So, What is Life Coaching Anyway?

So, What is Life Coaching Anyway?

Since becoming a Certified Life Coach, I have enthusiastically taken the opportunity to tell almost everyone I come in contact with about coaching and how it has helped me to increase confidence and have a more positive mindset.

When I tell people that I’m a coach, I usually get two replies.  “I love coaching!” or “What does a life coach do?” It is actually difficult for me to articulate to others what coaching is and what the amazing benefits are. In fact, on a coaching Facebook page I belong to, one of the most frequent questions is, “How do I tell people what I do?” 

The truth is most of the coaches I know are so excited about the possibilities and opportunities that coaching offers, we kind of trip over ourselves talking about energy levels* and how we help clients to reframe self-destructive thought processes. As a result, people can leave more confused about coaching than when they first inquired. Therefore my purpose today is to explain what coaching is-and what coaching is not. I will tell you what the benefits are, who might not be a good candidate, and how to discern who is actually a Certified Life Coach.


First of all, I am going to explain what coaching is NOT. Certified coaches won’t tell you what to do, what not to do, how to live your life, nor will they give you advice. A Life Coach is not similar to a sports coach. We will not tell you what to do-ever! Certified coaches will ask you specific empowering questions designed to help you take a deep dive into your subconscious so that you will answer your own questions. At that point, you have the liberty of making your own decisions based on your new insights, circumstances, and life goals.

Coaches believe that the client has the answers. We are just a vehicle to help the client find their strengths, purpose, and vision. Coaches do not pretend to know what’s best for you. We believe that you have the answers and our questions will help you to get in touch with and trust your intuition.


You may have noticed that I have used the term “Certified Coaches” in this article. Did you know that anyone can call themselves a coach? You can, your neighbor can, and your Aunt Lilly can. That doesn’t make them a coach-nor does it make them have any idea of how to hold a coaching session. To receive my coaching certification, I went through a rather difficult and emotionally taxing nine month program. I had mentoring from a Certified Professional Coach, online and in person coaching classes, video classes, coaching calls and lots of homework. After receiving my CPC (Certified Professional Coaching Certification) from iPEC (Institute of Professional Excellence in Coaching), I tested and completed my requirements for ACC (Associate Certified Coach) from the International Coaching Federation. When searching for a coach, look for those certifications and accreditations. If someone says they are a coach, ask them what certified coaching school they attended and if it is sanctioned by the ICF. Furthermore, look for a Certified Professional Coach. Life Coach, Parent Coach, or Teen Coach, is not necessarily a coach who had coach training.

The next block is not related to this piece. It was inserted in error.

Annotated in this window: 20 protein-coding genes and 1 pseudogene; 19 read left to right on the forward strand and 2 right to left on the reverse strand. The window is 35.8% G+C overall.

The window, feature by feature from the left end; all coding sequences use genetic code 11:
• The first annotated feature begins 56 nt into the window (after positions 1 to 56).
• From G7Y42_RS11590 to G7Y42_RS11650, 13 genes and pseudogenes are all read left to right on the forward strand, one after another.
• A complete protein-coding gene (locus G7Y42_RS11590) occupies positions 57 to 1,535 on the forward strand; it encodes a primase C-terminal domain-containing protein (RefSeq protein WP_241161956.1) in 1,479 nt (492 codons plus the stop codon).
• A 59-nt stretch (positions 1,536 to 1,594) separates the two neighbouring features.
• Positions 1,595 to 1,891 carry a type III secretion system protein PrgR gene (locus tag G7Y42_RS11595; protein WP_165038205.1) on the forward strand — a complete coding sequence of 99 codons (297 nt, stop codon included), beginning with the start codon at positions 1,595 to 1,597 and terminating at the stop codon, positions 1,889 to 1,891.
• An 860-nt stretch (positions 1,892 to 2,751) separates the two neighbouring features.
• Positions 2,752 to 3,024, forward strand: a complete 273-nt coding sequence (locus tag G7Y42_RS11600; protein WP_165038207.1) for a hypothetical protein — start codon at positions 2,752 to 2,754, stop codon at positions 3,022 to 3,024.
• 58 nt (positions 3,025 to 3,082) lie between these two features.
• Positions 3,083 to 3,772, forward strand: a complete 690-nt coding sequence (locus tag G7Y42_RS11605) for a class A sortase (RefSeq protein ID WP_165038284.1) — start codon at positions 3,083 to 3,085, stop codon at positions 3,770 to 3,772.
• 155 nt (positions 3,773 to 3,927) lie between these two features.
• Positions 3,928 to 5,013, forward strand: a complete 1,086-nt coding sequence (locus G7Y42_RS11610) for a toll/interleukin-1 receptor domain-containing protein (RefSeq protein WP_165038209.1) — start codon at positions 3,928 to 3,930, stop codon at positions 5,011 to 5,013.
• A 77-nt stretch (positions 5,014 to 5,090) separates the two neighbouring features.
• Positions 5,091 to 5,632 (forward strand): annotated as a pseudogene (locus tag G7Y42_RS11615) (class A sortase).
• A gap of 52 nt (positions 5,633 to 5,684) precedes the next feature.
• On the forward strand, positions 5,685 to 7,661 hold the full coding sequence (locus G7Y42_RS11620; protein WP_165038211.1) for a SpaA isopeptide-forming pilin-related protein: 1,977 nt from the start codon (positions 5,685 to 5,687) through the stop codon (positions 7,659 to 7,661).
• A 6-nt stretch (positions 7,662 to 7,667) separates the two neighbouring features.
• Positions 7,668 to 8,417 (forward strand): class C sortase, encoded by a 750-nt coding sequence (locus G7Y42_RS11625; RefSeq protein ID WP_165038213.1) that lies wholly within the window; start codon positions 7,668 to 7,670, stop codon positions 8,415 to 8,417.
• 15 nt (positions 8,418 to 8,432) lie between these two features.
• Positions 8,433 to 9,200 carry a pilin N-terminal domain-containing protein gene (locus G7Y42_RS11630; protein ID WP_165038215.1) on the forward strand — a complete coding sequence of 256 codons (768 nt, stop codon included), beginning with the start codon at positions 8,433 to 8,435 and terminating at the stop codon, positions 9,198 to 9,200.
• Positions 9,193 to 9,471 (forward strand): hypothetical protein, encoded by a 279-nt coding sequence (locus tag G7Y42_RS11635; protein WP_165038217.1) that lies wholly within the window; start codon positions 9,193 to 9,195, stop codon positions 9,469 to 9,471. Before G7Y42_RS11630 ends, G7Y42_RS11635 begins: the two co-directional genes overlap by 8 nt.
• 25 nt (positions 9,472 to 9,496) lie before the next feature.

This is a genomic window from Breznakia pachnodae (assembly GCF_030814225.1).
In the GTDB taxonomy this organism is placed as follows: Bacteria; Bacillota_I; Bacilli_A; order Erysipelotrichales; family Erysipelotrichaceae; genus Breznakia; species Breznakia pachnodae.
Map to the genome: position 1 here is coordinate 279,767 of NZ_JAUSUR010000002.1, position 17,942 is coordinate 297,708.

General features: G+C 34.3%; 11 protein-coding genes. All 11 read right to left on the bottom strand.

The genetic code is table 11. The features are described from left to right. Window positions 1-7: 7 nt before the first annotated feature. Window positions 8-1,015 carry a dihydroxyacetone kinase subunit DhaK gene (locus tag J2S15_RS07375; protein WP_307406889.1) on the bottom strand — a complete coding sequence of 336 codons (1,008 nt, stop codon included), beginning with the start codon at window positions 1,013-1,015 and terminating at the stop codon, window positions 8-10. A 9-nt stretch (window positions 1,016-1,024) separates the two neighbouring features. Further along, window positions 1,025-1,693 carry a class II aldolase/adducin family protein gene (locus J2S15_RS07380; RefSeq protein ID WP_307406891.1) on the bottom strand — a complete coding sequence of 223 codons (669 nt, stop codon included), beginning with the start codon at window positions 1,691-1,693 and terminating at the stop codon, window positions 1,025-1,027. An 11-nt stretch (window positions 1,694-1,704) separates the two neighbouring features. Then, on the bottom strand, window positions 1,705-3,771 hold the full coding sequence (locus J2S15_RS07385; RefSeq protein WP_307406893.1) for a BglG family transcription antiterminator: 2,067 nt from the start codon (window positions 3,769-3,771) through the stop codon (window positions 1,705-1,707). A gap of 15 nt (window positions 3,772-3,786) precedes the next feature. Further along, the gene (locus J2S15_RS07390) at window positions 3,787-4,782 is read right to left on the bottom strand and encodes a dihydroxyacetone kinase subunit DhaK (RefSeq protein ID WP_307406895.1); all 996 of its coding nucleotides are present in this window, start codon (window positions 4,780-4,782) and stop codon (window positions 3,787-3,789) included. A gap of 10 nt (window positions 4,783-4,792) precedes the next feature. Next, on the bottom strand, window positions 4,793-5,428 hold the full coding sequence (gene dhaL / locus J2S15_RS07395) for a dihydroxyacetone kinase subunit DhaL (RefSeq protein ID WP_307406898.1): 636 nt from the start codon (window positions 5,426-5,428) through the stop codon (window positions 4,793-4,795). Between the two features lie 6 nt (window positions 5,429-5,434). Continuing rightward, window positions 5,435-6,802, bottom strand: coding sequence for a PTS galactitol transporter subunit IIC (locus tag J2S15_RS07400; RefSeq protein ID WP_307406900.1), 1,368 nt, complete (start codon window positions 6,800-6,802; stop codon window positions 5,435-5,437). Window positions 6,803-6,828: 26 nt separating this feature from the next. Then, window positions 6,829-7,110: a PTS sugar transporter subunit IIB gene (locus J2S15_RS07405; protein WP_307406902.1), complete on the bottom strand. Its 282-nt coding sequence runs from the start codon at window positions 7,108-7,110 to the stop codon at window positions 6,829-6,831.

Not only does coaching help clients to unlock their potential and develop confidence, coaching helps clients to develop needed skills to deal with adversity. Being able to navigate rough waters in new situations is a key to success in life. Many young people have embraced the techniques they have learned in coaching sessions to be able to deal with tough situations in college life and in new careers.

Coaches help clients to look at how negative and judgmental thinking impacts how they look at the world and interact with others. Many clients are not even aware of the judgments they hold until they experience coaching. Clients of all ages benefit from exploring how their current thought patterns can hold them back from success and mastering self confidence. Making even minor changes can bring about major shifts in relationships, self awareness, and happiness.

Who would not benefit from coaching? People with suicidal ideation, severe depression or mental health issues which would not enable them to focus on techniques and strategies inherent in the coaching process. Many coaching clients present with anxiety and depression, as well as ADD/ADHD. The techniques and empowerment learned in coaching greatly benefits these clients. Clients can see both a psychiatrist and coach simultaneously, as long as each professional is aware of the other.

Importantly, the relationship between the client and the coach has to be a good fit. This is why most coaches offer a telephone “discovery” session to make that determination. Both the coach and the client have to be able to have open communication and feel comfortable with the each other.

One of the best benefits of coaching is that sessions can be held successfully via phone, Facetime, or Skype, which makes it perfect for busy executives, college students, or those who don’t have certified coaches in their geographical location. 

*Energy Levels-this is an iPEC teaching tool and Attitudinal Index developed by Bruce D. Schneider.

(2) Comments
  1. That is nice that coaching helps clients to unlock their potential and develop confidence. Maybe I should look into hiring a life coach to help me be more confident. this is something I will have to look into since I have a confidence issue with myself.

  2. “I love coaching!” or “What does a life coach do?” It is actually difficult for me to articulate to others what coaching is and what the amazing benefits are. In fact, on a coaching Facebook page I belong to, one of the most frequent questions is

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